Boys and Porn: How to Talk to Your Son About Porn

Updated: January 26, 2022
Everything you need to know about sex ed for boys and what to do if you find out your child is watching pornography.
Boys and Porn
Table of contents

Boys and Porn: What's Normal?

The internet is an easily-accessible resource for information of all kinds, and adolescent boys take advantage of the freedom they have to search for whatever interests them. There is a never ending stream of information and entertainment from cosplay to YouTube videos of their favorite musicians. For many young men, one of the top searches is online porn. It's natural for teenage boys to be curious about sex. In the past, they were able to sneak in a few peeks of their father's Playboy magazine or their brother's contraband dirty pictures. Still, now, with the click of a mouse, internet porn is available anytime they want, and watching porn, whether on their computers or their smartphones, is as commonplace as watching reruns of The Simpsons.

Starting in elementary school and beyond, young people should have their online activity supervised to make sure they're only accessing age-appropriate content. Still, unfortunately, it's not that hard for 13-year-olds to figure out how to get around rules or website monitors to find what they're looking for.

So, while the conversation may be awkward, it's essential for parents to know how to approach boys expressing interest in porn and provide a healthy, honest approach to sex education.

What if My Son is Viewing Porn Online?

Boys and Porn Online

Parents may wonder what's normal for their sons regarding watching porn and how to manage their access to it. Should you be worried if you discover your son visiting online porn sites, watching X-rated videos, or reading hard-core pornographic magazines? Will this affect his healthy sexual development? Suppose viewing pornography has become a driving force in your boy's life. In that case, it may be time to talk with him about sexual relationships, unrealistic expectations of their sexual partners, and what a real-life sexual experience may be like.

This conversation with your young man may feel uncomfortable, but its important not to express anger or shame boys for demonstrating interest in internet porn. Shaming teenagers for their sexuality will only lead to more secrecy and them seeking out other sources of (possibly misleading) information.

What the Researchers Say

A 2020 report in the Journal of Pediatric Health Care shared that 54% of teenage boys ages 15-18 said they intentionally visited porn sites to view pornography. Unfortunately, parental controls are much harder to institute for online porn viewing and smartphone apps like Snapchat than other outlets like magazines and videos. Many young people believe online activity is private and anonymous, which emboldens them to search for sexual content they wouldn't look for on TV or at a magazine stand.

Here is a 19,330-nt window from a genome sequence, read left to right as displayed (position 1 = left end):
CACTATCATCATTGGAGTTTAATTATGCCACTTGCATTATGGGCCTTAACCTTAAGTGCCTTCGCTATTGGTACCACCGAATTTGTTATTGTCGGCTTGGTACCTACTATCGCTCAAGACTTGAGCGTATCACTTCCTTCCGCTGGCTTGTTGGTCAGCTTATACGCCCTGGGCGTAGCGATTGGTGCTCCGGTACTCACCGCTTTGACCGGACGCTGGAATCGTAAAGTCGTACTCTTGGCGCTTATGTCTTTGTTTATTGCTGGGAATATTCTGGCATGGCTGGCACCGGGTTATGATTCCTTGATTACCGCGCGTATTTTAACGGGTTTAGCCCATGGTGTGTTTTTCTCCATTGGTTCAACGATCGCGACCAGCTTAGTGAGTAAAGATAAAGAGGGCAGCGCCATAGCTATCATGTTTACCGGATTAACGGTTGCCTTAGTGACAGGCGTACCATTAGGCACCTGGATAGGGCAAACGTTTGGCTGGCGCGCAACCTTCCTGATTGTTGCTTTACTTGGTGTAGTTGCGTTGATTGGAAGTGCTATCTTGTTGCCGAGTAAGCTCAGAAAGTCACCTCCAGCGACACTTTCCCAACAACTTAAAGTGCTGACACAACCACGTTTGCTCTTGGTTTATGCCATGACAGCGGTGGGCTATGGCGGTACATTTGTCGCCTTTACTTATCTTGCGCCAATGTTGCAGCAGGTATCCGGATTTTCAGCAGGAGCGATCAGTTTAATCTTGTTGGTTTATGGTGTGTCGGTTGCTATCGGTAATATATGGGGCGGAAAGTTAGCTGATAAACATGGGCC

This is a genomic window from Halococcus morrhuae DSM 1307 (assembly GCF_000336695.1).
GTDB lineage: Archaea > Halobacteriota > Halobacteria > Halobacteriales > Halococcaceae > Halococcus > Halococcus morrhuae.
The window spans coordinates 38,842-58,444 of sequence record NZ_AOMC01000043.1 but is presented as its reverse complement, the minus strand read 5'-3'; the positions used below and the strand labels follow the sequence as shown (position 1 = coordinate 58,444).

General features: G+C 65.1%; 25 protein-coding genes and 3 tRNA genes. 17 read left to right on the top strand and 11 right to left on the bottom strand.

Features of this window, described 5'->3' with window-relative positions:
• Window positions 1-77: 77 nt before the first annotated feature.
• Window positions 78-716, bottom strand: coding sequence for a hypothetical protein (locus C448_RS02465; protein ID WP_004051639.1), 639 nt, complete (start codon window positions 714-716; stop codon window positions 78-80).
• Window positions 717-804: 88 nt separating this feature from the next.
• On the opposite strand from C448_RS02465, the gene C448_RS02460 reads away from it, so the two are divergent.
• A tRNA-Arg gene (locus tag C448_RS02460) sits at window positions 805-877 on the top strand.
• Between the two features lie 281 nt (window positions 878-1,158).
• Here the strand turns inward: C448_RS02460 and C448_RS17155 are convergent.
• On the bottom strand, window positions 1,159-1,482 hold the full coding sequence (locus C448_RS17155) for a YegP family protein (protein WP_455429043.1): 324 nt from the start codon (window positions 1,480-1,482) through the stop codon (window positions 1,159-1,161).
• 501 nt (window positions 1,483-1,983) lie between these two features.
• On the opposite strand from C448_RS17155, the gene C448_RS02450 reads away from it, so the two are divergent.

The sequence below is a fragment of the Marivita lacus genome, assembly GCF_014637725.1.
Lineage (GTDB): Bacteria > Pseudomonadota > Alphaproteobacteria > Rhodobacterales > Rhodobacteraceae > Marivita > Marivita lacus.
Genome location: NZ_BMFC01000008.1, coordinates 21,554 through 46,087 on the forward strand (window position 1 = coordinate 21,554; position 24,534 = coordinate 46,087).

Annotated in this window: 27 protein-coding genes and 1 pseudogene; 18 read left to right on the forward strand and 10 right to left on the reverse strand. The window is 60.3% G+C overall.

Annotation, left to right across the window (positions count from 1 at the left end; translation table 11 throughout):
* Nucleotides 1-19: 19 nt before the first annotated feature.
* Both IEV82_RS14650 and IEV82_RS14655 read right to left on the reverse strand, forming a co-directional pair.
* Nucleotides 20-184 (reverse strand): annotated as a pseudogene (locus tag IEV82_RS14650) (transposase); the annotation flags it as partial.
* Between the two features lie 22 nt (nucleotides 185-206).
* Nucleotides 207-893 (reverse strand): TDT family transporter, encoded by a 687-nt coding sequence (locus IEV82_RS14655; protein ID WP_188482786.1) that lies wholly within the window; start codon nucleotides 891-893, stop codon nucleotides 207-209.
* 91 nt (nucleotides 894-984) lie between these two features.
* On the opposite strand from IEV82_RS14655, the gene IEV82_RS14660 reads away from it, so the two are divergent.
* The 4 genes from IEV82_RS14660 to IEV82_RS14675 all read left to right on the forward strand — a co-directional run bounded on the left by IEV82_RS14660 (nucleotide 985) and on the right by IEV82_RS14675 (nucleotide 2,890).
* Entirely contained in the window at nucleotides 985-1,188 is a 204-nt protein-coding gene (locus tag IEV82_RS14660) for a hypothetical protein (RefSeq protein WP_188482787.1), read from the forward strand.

Some researchers approach adolescents viewing pornography as a fact of life as we all live more and more of our lives online. Instead of chastising and punishing them, some, like Emily Rothman, a professor at Boston University, think it's more productive to educate teenage boys about how to analyze the messages internet pornography is sending them.

Should You Worry About Your Son's Porn Habit?

Curiosity and experimentation are expected when it comes to sexual experience and teenage boys. There are concerns about watching porn online too frequently, though.

Some men develop erectile dysfunction due to too much internet pornography. One study showed that if boys grow used to masturbation for their sexual experiences, they can develop erectile dysfunction in healthy relationships. For the most part, this was only a problem for those with porn addiction, but the ease with which adolescent boys can access porn can create an ongoing problem that can lead to addiction.

From the study: "The research team defined porn addiction among their participants by using a specific validated cyberporn addiction score which consists of eleven questions. In the group below age 35, with a high porn addiction score, 45 percent had ED."

Other long-term concerns include:

  • Unrealistic expectations of what a woman's body will look like.
  • Inappropriate demands of women based on what they have seen when viewing pornography.
  • The loss of desire for a real-life sexual experience.
  • Sexual relationships that are unfulfilling.

Teaching Young Men About Sex and Life

Teaching About Sex

For those with younger teenage boys, begin sexual education sooner than later, preferably before he's had a chance to go down the online porn rabbit hole. If possible, it may be easier for adolescent boys to talk to another man instead of a woman, but whoever it is that has the conversation, they need to talk about the following topics:

  • Explicit material and how unrealistic it is
  • Healthy relationships and how they are not like pornography
  • Why masturbation is natural and age-appropriate
  • How porn addiction can be dangerous to their first-time and future sexual experiences
  • Why sexual content is usually based on fantasy and not reality

Keep in mind that teenage boys are bombarded with messages and unrealistic expectations about how they should look, behave, smell, act, and go through the day on social media and by peers, TV, movies, and so many other influences, both make-believe and real life. Young people have always needed a lot of space to figure out who they are and want to become as they grow into adulthood. While internet porn is usually just one part of their experience, viewing pornography can become a habit they find hard to quit for some adolescents. Keep the line of communication open so your son feels safe talking to you about his concerns.